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Appearance in Employment

Published:  July 1, 2019

California is on the verge of being the first US state to ban discrimination on the basis of natural hair styles associated with race. Specifically, the new law will amend the state employment discrimination statute to include “traits historically associated with race, including but not limited to, hair texture and protective hairstyles.” Under the amended law, “protective hairstyles” is defined to include, but isn’t limited to, hairstyles such as braids, locks and twists. Although California is set to be the first state to explicitly ban racial discrimination based on natural hairstyle, other states may also soon be addressing this problem. There is also a similar bill that has been introduced in the New Jersey legislature.

These laws are intended to eliminate a problem that disproportionately affects people of color. Many employer dress codes and/or appearance policies prohibit hairstyles that are “unprofessional-looking.” While prohibiting unprofessional appearance is entirely valid, proponents of the bill argue that these vague policies are frequently enforced in a discriminatory manner. The preface to the California bill states that the societal ideal of professionalism is still closely linked to European features and customs, which has the effect of creating the presumption that non-Euro-centric norms and customs are unprofessional.

This concern has also been addressed by other jurisdictions. New York City passed similar protections early this year. According to the guidance issued by the New York City Commission on Human Rights, the New York City Human Rights Law protects the rights of New Yorkers to maintain natural hair or hairstyles closely associated with their racial, ethnicity or cultural identities. Under the New York City law, the protections extend beyond “natural” hair to hair styles commonly associated with racial identity, including hairstyles that involve some form of heat or chemical treatment, such as locs, cornrows, twists, braids, Bantu knots, fades, Afros and/or keeping hair in an uncut or untrimmed state. The New York City Commission on Human Rights also noted that the right to keep hair in an uncut or untrimmed state implicates religious or cultural connections for various religious and ethnic groups, including Native Americans, Sikhs, Muslims, Jews, Nazirites and Rastafarians.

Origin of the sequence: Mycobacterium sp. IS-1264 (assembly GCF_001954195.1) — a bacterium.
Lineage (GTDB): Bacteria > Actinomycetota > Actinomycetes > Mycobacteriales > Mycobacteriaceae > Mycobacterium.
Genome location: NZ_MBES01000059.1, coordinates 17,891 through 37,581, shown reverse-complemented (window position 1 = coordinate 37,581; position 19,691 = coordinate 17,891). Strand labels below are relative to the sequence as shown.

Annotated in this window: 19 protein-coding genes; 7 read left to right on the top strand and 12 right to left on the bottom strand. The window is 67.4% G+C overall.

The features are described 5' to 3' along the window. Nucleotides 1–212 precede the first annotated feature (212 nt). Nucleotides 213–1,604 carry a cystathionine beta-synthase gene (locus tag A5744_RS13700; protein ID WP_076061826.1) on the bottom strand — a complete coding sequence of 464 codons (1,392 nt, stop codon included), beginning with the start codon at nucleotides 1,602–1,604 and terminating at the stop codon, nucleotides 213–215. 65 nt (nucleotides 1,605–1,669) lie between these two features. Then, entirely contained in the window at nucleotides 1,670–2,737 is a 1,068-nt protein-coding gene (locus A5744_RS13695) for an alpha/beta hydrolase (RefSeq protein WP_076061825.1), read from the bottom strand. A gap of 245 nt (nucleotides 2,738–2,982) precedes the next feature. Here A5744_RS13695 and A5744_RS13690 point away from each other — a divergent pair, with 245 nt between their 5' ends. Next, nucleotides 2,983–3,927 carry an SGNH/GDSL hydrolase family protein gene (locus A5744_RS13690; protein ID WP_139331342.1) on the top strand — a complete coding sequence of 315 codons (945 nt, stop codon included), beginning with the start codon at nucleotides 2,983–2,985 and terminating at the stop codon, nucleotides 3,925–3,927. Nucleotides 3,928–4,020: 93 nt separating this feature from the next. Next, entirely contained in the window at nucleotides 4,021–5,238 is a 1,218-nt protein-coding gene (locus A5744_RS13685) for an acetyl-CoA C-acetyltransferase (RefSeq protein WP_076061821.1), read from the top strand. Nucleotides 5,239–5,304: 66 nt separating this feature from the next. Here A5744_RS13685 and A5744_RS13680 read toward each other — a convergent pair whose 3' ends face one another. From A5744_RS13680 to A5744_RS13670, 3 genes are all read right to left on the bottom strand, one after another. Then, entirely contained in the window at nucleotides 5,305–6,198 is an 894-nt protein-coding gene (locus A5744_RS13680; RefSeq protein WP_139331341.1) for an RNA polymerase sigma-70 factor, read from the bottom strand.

The NYCCHR’s guidance also included a reminder that grooming or appearance policies are unlawful if they generally target communities of color, religious minorities or other communities protected under the New York City Human Rights Law. The NYCCHR listed several examples of religious, disability, age or gender based discrimination with respect to hair, such as: a Sikh applicant being denied employment because of religiously-maintained uncut hair and turban; an Orthodox Jewish employee being ordered to shave his beard and cut his payot (sidelocks or sideburns); a disabled individual ordered to shave his beard despite a medical condition that makes it painful to shave; a 60 year old employee being ordered to color his gray hair; and a male employee being ordered to cut his ponytail while female employees were not forced to do so.

While these protections are not explicit under Massachusetts law, Massachusetts anti-discrimination law may be interpreted to already provide some of these protections. Furthermore, as this issue becomes increasingly visible, other states, such as Massachusetts, may soon pass similar laws explicitly providing the same protections. While Massachusetts law does not yet explicitly provide all of these protections, the California law is a good reminder for employers to reassess their current dress code, grooming and/or appearance policies to ensure that they do not disproportionately hold a negative impact on a specific protected class.

If you have any questions about protected class details or any other employment law issues, please contact the attorneys at Royal, P.C.

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